FOXBOROUGH, Mass. – It was a marvelous story. It was such a marvelous story. It was a backup quarterback coming out of nowhere to be named the most valuable player in the Super Bowl, to get the better of his Hall of Fame-caliber counterpart. It was a head coach, in the second season with his team, outsmarting the innovative mind on the other side of the field. It was the first Super Bowl victory in the franchise's history. It ended a long championship drought for a city with a loyal and fervid fan base. It was a memorable upset and a magical night, emotional and sentimental and full of joy and wonder.
The New England Patriots had that vibe, that feel, in February 2002, after their stunning victory over Kurt Warner and Mike Martz and the "Greatest Show on Turf" St. Louis Rams in Super Bowl XXXVI. Somewhere along the way, they lost it. Maybe that vibe vanished after they won another Super Bowl two years later, or after they beat the Eagles in 2005 for their third Super Bowl in four years, or after they were accused of spying on opponents but before they were accused of deflating footballs to unacceptably low levels. Or maybe that vibe, that perception that the Patriots were underdogs whose greatness snuck up on everyone, was gone by the late summer of '02, by the beginning of their next training camp, because Bill Belichick and Tom Brady do not traffic much in sentimentality. For more than 15 years, they have been cold and robotic and as close to unbeatable as a team can be in the modern NFL. Rooting for them is like rooting for Apple or Google. They win. They mumble. They move on.
The Eagles and their fans, of course, have not moved on, not really. They've been movin' and groovin' and livin' in that Super Bowl-victory vibe for more than six months now, and though it had all the lasting meaning of any other preseason game, Thursday night's rematch here, a 37-20 New England win, provided an opportunity to contrast the Eagles' approach to winning and celebrating a Super Bowl to that of the dynasty they sent to defeat. Lane Johnson, never reluctant to voice his opinions about the Patriots or any other league-related topic, said this week that experiencing "a heated-up matchup" like this one was a good thing for the Eagles. Malcolm Jenkins Stefen Wisniewski published posts on Twitter that needled the Patriots over Super Bowl LII. One Eagles fan paid for a billboard near Gillette Stadium to taunt the Patriots and their fans, and another flew a plane over the stadium Thursday night – with a banner that read "41-33 Philly Philly SB LII."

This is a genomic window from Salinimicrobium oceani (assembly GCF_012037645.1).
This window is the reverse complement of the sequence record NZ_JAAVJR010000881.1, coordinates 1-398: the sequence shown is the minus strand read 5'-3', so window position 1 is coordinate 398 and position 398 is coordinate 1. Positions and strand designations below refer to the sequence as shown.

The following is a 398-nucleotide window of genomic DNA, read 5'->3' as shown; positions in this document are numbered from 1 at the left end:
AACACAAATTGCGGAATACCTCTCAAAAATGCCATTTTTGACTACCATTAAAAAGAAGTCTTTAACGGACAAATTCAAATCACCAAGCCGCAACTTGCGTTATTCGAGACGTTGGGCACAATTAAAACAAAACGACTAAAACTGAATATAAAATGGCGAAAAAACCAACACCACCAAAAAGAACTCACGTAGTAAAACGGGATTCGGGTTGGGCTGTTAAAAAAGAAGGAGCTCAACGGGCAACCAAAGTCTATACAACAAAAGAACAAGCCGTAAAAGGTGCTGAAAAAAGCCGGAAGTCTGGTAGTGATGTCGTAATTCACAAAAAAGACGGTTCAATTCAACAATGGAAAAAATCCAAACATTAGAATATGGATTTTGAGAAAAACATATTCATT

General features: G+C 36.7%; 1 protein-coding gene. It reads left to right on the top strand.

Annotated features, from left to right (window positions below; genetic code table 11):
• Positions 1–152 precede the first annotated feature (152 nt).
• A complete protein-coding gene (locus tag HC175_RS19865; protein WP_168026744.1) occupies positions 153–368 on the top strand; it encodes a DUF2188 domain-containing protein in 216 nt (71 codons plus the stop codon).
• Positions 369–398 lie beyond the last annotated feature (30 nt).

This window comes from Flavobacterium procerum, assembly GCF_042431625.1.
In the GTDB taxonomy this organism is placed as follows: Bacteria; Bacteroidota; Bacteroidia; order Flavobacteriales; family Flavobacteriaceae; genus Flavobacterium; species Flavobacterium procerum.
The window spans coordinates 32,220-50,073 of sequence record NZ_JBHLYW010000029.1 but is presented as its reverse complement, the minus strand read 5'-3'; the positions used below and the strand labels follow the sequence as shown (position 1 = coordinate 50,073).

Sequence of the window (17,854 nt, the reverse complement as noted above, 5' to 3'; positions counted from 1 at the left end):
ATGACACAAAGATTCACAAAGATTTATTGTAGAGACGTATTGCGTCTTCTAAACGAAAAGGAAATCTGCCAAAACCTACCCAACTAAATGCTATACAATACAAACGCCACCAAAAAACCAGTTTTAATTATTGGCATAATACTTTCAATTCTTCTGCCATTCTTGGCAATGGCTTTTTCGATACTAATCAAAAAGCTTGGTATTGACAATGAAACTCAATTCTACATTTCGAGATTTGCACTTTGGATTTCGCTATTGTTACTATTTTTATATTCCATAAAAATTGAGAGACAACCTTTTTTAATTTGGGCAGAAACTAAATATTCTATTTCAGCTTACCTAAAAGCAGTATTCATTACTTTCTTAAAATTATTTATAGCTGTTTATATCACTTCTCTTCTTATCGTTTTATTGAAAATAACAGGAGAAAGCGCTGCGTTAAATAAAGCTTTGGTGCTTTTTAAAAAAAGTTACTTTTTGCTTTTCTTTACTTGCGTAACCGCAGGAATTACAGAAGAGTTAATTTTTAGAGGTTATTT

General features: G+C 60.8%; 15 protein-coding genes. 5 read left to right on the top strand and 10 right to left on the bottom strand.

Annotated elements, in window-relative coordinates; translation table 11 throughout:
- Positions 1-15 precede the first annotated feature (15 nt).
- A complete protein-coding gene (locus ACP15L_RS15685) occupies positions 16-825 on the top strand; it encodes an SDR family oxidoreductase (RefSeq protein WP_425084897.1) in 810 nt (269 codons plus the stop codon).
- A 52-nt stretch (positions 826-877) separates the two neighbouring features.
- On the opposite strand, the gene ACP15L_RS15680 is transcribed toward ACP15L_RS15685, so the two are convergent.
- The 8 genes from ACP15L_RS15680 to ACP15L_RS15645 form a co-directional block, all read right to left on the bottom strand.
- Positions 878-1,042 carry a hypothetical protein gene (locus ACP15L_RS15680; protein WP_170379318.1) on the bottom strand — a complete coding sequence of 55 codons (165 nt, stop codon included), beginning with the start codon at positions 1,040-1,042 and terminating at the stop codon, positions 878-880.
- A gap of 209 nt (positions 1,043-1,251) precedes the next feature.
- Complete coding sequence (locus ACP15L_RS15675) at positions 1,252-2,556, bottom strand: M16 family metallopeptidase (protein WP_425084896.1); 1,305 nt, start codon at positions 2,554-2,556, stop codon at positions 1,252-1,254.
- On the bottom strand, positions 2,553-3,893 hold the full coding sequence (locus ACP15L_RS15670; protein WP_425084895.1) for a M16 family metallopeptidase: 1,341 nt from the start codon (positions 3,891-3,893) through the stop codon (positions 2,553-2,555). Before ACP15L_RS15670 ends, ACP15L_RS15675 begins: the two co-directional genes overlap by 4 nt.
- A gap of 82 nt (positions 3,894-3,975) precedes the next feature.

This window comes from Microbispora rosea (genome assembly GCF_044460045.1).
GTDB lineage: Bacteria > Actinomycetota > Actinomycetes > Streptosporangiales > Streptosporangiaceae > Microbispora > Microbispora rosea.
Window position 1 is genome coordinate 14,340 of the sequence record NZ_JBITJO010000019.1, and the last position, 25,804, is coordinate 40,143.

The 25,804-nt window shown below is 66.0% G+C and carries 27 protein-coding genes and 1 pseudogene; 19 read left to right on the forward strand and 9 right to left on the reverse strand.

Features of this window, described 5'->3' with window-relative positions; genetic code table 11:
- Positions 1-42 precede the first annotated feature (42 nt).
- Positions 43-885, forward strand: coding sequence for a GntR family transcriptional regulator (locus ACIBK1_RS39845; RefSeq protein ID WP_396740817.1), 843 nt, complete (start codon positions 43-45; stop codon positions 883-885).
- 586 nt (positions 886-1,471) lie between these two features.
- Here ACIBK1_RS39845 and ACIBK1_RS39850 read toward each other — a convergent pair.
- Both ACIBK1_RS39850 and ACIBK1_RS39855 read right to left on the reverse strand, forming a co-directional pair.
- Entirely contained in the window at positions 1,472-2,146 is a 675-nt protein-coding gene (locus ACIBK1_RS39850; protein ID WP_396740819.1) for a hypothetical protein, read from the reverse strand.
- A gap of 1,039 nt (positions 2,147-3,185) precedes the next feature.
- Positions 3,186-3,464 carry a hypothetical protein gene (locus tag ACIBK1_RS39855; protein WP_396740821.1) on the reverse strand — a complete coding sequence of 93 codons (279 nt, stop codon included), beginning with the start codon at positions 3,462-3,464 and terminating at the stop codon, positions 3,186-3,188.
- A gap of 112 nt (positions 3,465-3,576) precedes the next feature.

This gentle revelry was about more than the extended afterglow of Philadelphia first pro football championship since 1960. From the way that Howie Roseman and the player-personnel department assembles the roster to the way Doug Pederson coaches it, the Eagles have cultivated as open, relaxed, and communal an environment as the traditions and salary-cap rules of the NFL allow. When it comes to sharing responsibility and ownership of the team's fortunes, they have plenty of haves but relatively few have-nots.
"They picked really good dudes," guard Brandon Brooks said of Roseman and his staff. "They were spot-on every time. It's been impressive. This isn't like basketball, where you can have someone like LeBron James. F—, four of us and LeBron, we might get to the playoffs. This is a team sport where you could do that, but the likelihood of you winning it all probably isn't very high."
Actually, the Patriots have followed that top-down formula for a long time now. Yes, their talent and continuity on defense were big reasons, perhaps the biggest, that they were so good in Brady and Belichick's early years together. But they have been a Brady-centered team for more than a decade. It is he and Belichick and everyone else, and even New England's first possession Thursday night, in Brady's first action this preseason, was a timely reminder of the alacrity and efficiency that everyone has come to expect from him: a 62-yard drive that lasted less than five minutes and ended with a 5-yard touchdown pass to Chris Hogan. It is Brady and Belichick and everyone else, even in the games that don't count, and don't you dare smile until after you win. This is football. This is no laughing matter.
"It's a hierarchy there," Brooks said. "That's not always the case everywhere. The biggest thing is that Doug always says, 'Let your personality show, man.' That'll bring out the best player in them because you're not trying to make them something they're not."